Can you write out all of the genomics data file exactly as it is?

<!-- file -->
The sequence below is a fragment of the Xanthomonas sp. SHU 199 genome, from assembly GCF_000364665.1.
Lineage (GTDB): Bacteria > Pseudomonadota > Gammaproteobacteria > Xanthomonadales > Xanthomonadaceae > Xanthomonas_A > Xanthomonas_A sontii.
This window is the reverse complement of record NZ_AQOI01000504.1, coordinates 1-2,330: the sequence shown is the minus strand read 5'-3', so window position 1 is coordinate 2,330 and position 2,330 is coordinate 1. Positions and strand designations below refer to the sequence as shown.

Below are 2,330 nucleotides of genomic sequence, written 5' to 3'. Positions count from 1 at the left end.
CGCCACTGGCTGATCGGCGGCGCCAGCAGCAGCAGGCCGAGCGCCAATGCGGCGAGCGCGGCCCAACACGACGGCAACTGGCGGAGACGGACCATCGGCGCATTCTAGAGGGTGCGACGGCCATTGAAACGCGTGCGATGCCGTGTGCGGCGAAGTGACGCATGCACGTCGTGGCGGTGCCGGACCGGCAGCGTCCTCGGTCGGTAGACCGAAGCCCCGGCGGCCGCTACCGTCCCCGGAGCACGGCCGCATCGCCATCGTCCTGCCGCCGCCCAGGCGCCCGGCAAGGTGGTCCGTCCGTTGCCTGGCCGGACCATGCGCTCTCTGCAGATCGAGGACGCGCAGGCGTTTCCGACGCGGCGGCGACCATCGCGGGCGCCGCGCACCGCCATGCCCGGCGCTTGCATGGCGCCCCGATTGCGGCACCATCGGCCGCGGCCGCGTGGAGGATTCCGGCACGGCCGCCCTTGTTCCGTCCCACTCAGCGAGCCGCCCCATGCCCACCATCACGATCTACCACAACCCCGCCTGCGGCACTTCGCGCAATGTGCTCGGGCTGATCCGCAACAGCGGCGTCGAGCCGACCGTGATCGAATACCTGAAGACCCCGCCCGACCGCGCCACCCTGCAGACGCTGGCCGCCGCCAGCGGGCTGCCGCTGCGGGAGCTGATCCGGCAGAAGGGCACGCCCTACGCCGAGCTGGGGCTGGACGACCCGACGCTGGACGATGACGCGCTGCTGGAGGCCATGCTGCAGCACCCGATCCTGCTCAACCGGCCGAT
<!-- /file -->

The sequence below is a fragment of the Xanthomonas sp. SHU 199 genome, from assembly GCF_000364665.1.
Lineage (GTDB): Bacteria > Pseudomonadota > Gammaproteobacteria > Xanthomonadales > Xanthomonadaceae > Xanthomonas_A > Xanthomonas_A sontii.
This window is the reverse complement of record NZ_AQOI01000504.1, coordinates 1-2,330: the sequence shown is the minus strand read 5'-3', so window position 1 is coordinate 2,330 and position 2,330 is coordinate 1. Positions and strand designations below refer to the sequence as shown.

Below are 2,330 nucleotides of genomic sequence, written 5' to 3'. Positions count from 1 at the left end.
CGCCACTGGCTGATCGGCGGCGCCAGCAGCAGCAGGCCGAGCGCCAATGCGGCGAGCGCGGCCCAACACGACGGCAACTGGCGGAGACGGACCATCGGCGCATTCTAGAGGGTGCGACGGCCATTGAAACGCGTGCGATGCCGTGTGCGGCGAAGTGACGCATGCACGTCGTGGCGGTGCCGGACCGGCAGCGTCCTCGGTCGGTAGACCGAAGCCCCGGCGGCCGCTACCGTCCCCGGAGCACGGCCGCATCGCCATCGTCCTGCCGCCGCCCAGGCGCCCGGCAAGGTGGTCCGTCCGTTGCCTGGCCGGACCATGCGCTCTCTGCAGATCGAGGACGCGCAGGCGTTTCCGACGCGGCGGCGACCATCGCGGGCGCCGCGCACCGCCATGCCCGGCGCTTGCATGGCGCCCCGATTGCGGCACCATCGGCCGCGGCCGCGTGGAGGATTCCGGCACGGCCGCCCTTGTTCCGTCCCACTCAGCGAGCCGCCCCATGCCCACCATCACGATCTACCACAACCCCGCCTGCGGCACTTCGCGCAATGTGCTCGGGCTGATCCGCAACAGCGGCGTCGAGCCGACCGTGATCGAATACCTGAAGACCCCGCCCGACCGCGCCACCCTGCAGACGCTGGCCGCCGCCAGCGGGCTGCCGCTGCGGGAGCTGATCCGGCAGAAGGGCACGCCCTACGCCGAGCTGGGGCTGGACGACCCGACGCTGGACGATGACGCGCTGCTGGAGGCCATGCTGCAGCACCCGATCCTGCTCAACCGGCCGAT